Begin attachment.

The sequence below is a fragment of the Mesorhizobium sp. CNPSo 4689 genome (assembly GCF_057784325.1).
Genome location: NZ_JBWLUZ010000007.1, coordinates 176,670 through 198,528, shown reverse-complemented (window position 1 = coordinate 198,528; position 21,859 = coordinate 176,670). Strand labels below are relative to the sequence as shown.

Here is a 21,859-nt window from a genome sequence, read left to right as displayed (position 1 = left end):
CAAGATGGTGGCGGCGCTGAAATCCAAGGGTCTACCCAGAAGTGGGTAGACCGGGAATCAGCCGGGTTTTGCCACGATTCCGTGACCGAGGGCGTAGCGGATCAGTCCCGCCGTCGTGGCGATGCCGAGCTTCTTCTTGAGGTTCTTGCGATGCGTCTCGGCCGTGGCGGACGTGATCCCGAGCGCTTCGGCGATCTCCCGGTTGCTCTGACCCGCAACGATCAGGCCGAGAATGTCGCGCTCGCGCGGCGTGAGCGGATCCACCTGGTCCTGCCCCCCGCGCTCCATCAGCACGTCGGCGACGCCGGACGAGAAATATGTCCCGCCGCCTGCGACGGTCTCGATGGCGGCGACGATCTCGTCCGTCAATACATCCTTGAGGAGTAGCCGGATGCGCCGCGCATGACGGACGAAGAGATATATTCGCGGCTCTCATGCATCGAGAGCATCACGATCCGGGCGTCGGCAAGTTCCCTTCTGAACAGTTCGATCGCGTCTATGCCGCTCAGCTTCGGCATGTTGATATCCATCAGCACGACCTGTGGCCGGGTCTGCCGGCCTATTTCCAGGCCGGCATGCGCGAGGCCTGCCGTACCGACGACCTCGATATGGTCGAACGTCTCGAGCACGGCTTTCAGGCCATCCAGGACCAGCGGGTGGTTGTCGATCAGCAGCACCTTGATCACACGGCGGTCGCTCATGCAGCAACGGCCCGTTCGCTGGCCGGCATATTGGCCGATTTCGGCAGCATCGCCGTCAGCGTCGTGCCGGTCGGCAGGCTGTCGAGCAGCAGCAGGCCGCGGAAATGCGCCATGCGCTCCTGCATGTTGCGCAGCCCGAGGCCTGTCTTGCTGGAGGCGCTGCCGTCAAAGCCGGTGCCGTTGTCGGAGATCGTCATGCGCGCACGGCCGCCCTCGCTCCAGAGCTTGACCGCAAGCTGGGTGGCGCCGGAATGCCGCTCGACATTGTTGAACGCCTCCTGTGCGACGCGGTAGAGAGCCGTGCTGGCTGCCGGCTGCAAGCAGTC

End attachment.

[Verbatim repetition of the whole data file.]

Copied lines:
The sequence below is a fragment of the Mesorhizobium sp. CNPSo 4689 genome (assembly GCF_057784325.1).
Genome location: NZ_JBWLUZ010000007.1, coordinates 176,670 through 198,528, shown reverse-complemented (window position 1 = coordinate 198,528; position 21,859 = coordinate 176,670). Strand labels below are relative to the sequence as shown.

Here is a 21,859-nt window from a genome sequence, read left to right as displayed (position 1 = left end):
CAAGATGGTGGCGGCGCTGAAATCCAAGGGTCTACCCAGAAGTGGGTAGACCGGGAATCAGCCGGGTTTTGCCACGATTCCGTGACCGAGGGCGTAGCGGATCAGTCCCGCCGTCGTGGCGATGCCGAGCTTCTTCTTGAGGTTCTTGCGATGCGTCTCGGCCGTGGCGGACGTGATCCCGAGCGCTTCGGCGATCTCCCGGTTGCTCTGACCCGCAACGATCAGGCCGAGAATGTCGCGCTCGCGCGGCGTGAGCGGATCCACCTGGTCCTGCCCCCCGCGCTCCATCAGCACGTCGGCGACGCCGGACGAGAAATATGTCCCGCCGCCTGCGACGGTCTCGATGGCGGCGACGATCTCGTCCGTCAATACATCCTTGAGGAGTAGCCGGATGCGCCGCGCATGACGGACGAAGAGATATATTCGCGGCTCTCATGCATCGAGAGCATCACGATCCGGGCGTCGGCAAGTTCCCTTCTGAACAGTTCGATCGCGTCTATGCCGCTCAGCTTCGGCATGTTGATATCCATCAGCACGACCTGTGGCCGGGTCTGCCGGCCTATTTCCAGGCCGGCATGCGCGAGGCCTGCCGTACCGACGACCTCGATATGGTCGAACGTCTCGAGCACGGCTTTCAGGCCATCCAGGACCAGCGGGTGGTTGTCGATCAGCAGCACCTTGATCACACGGCGGTCGCTCATGCAGCAACGGCCCGTTCGCTGGCCGGCATATTGGCCGATTTCGGCAGCATCGCCGTCAGCGTCGTGCCGGTCGGCAGGCTGTCGAGCAGCAGCAGGCCGCGGAAATGCGCCATGCGCTCCTGCATGTTGCGCAGCCCGAGGCCTGTCTTGCTGGAGGCGCTGCCGTCAAAGCCGGTGCCGTTGTCGGAGATCGTCATGCGCGCACGGCCGCCCTCGCTCCAGAGCTTGACCGCAAGCTGGGTGGCGCCGGAATGCCGCTCGACATTGTTGAACGCCTCCTGTGCGACGCGGTAGAGAGCCGTGCTGGCTGCCGGCTGCAAGCAGTC